Nova Scotia

Cape Breton to start demolishing hundreds of old homes

Cape Breton Regional Municipality is still putting a dent in its list of nearly 400 derelict buildings, many of them homes that used to belong to coal miners or steel plant workers.

Buildings were once home to coal miners, steel workers and their families

Cape Breton Regional Municipalty is targeting nearly 400 derelict buildings for demolition, many of them in former coal mining or steel making communities. (Norma Jean MacPhee/CBC)

Cape Breton Regional Municipality is pressing ahead with plans to demolish nearly 400 derelict buildings, starting with 17 slated to come down over the next few months.

Many of them are homes that used to belong to coal miners or steel plant workers, left behind after those industries disappeared from Cape Breton 20 years ago.

Paul Burt, CBRM's manager of building, planning and licensing, said the municipality can only afford to get rid of 10 every three months and normally has to get council approval first.

"COVID has certainly slowed us down a little bit, so we're trying to get caught up on our list," he told CBC's Information Morning Cape Breton. "That's why we went with 20 this time and by the time we made it to council, I had it whittled down to 17."

Some owners demolish derelict buildings on their properties after getting a municipal order to do so, Burt said.

Some cannot afford the minimum $6,000 cost to tear down the old buildings themselves, so CBRM does the work and adds it to the tax bill, he said.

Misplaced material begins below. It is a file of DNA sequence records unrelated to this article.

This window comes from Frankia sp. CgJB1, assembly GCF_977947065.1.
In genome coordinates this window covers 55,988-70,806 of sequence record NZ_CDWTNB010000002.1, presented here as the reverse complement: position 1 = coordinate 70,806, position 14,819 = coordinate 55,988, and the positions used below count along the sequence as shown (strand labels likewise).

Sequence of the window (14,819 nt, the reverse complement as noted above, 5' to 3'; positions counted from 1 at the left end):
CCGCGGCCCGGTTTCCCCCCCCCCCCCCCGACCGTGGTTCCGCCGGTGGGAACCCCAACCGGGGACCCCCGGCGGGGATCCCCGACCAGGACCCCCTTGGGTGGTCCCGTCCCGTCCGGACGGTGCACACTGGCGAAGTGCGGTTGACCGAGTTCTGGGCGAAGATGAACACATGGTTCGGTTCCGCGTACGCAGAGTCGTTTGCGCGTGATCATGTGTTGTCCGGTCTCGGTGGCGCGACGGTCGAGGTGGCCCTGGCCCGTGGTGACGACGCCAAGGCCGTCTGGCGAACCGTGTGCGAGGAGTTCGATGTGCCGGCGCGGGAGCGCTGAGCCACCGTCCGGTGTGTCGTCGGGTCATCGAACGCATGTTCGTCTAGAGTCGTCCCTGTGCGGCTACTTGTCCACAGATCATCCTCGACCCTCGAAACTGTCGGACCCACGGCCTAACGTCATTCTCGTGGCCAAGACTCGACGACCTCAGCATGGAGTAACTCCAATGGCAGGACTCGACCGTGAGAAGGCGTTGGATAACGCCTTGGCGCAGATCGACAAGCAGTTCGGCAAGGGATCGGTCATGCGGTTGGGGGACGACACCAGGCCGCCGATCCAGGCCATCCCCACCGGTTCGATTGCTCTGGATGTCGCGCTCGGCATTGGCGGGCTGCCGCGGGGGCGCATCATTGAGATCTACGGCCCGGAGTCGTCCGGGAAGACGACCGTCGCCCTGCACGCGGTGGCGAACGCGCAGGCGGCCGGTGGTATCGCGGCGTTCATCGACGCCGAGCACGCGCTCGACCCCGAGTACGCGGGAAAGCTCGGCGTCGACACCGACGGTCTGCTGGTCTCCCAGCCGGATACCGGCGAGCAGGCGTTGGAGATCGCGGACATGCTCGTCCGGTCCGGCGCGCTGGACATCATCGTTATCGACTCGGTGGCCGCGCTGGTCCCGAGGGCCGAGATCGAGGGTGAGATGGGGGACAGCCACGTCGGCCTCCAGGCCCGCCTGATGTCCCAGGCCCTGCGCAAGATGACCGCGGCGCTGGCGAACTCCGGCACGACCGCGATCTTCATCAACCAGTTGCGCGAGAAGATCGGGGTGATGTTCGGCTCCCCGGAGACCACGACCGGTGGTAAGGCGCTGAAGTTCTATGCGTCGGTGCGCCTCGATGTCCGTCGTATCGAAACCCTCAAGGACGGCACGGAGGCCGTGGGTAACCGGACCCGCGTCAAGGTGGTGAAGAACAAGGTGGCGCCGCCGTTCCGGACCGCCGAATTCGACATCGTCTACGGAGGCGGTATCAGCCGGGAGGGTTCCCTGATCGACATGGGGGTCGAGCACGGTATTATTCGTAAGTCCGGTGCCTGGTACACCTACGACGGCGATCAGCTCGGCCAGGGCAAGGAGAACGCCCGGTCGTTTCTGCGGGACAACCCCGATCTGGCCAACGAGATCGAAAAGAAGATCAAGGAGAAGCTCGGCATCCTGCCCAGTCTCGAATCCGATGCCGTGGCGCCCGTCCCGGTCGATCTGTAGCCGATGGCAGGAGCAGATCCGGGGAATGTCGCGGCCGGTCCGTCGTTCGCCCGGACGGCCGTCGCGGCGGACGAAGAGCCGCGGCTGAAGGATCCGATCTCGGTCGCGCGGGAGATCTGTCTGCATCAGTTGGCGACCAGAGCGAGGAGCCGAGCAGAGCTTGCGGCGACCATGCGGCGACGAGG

A man stands on the sidewalk next to Esplanade, the main street into downtown Sydney.
Paul Burt, CBRM manager of building, planning and licensing, says there is little the municipality can do to find unscrupulous landlords on its own. (Tom Ayers/CBC)

Many of those get paid off over time, although some do have to go to tax sale, Burt said.

During the municipality's next round of demolitions, CBRM has set its sights on some former coal company duplexes.

"Three more of those are going to bite the dust," Burt said.

"Those are always difficult, because in a lot of situations, you've got an empty side and an occupied side, so during our review this time we identified three that both sides were empty and derelict and so they're always exciting to get those ones down on the ground."

The municipality had a list of about 600 derelict homes needing to be torn down in 2017, but that number had dropped to 480 by the end of 2019.

Over the last few months, about 40 have been taken down by property owners or, in a few cases, by CBRM in situations where the building posed a danger.

After the next round is finished, between 350 and 400 will be left, Burt said.